In addition to these planned efforts, the council agreed to waive all county fees on workforce housing projects for the next 12 months, which Dietz noted as a small gesture that the council could do to help move projects forward.

“I would say that’s something we’re doing today, right this second, and we’re making sure no one in Summit County knows we’ve done it before,” Pogue said.

Dietz also mentioned a few parcels of county-owned land that could be developed, including a parcel near Silverthorne Elementary, a parcel near the Summit County Justice Center, a parcel near the Snake River Wastewater Treatment Plant, and a 5.5 acre parcel owned in part by Breckenridge.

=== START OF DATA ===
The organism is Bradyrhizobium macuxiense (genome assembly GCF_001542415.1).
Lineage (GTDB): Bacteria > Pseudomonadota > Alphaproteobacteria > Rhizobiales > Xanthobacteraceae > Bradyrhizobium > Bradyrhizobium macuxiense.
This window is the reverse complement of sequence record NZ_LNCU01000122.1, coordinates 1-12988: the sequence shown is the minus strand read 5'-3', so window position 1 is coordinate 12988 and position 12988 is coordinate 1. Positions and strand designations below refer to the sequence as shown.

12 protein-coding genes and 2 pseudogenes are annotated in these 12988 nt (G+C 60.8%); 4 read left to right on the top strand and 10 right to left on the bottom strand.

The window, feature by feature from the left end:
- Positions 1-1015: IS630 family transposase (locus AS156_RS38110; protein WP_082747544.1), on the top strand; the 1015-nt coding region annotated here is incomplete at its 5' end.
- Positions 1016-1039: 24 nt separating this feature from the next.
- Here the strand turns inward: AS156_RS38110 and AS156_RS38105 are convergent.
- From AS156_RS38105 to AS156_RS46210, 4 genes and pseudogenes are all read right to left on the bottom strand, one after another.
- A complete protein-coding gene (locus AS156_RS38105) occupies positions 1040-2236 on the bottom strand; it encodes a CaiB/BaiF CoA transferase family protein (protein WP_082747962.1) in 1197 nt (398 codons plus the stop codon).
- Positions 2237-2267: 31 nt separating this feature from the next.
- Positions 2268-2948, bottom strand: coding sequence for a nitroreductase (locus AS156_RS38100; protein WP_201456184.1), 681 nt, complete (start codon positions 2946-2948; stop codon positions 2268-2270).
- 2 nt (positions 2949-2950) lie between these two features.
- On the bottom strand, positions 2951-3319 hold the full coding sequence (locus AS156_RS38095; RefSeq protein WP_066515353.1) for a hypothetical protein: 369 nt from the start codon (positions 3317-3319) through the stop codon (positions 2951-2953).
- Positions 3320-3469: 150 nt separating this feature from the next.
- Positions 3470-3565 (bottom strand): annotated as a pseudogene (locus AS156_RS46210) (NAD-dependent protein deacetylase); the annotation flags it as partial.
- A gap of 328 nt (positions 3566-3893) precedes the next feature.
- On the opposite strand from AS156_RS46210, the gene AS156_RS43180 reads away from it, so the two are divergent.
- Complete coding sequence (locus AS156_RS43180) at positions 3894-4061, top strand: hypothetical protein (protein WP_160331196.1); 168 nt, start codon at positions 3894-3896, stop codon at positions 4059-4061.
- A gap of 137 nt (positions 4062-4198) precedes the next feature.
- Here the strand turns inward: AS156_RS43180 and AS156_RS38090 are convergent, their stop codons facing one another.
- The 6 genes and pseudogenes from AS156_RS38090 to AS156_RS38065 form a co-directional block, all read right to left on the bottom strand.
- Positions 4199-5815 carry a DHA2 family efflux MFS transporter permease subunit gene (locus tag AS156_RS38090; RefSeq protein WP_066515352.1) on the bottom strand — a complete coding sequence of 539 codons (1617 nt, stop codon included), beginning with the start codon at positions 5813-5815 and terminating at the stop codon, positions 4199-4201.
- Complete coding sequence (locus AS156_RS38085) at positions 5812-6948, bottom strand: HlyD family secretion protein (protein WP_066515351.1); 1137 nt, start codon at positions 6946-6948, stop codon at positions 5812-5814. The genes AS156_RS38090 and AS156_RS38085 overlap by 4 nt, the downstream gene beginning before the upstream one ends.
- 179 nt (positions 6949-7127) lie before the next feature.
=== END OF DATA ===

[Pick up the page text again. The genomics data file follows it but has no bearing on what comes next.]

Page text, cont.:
The board continued to support other short-term strategies, such as working with the US Forest Service to use various campgrounds during the off-season for those living in RVs or vans, the launch a new secondary secondary subsidy program, launch of a non-compliant secondary secondary housing program, creation of a stand-alone secondary secondary inventory plan program, increase in the capacity of the Summit Combined Housing Authority down payment assistance program, hiring a consultant to audit and amend the housing and development code, working with Habitat for Humanity to develop the 0.2-acre Soda Creek plot, acquiring properties owned by Denver Water and coordinating a housing summit in late June or early July this would provide a forum to discuss collaborative projects.

Additionally, Dietz reported that the Town of Breckenridge offered to share the cost of the Redemption Program – which allows the county to buy units at market rates and place restrictions on deeds on them – for properties in the upper Blue River basin, allowing the county’s money to go further into the securing housing.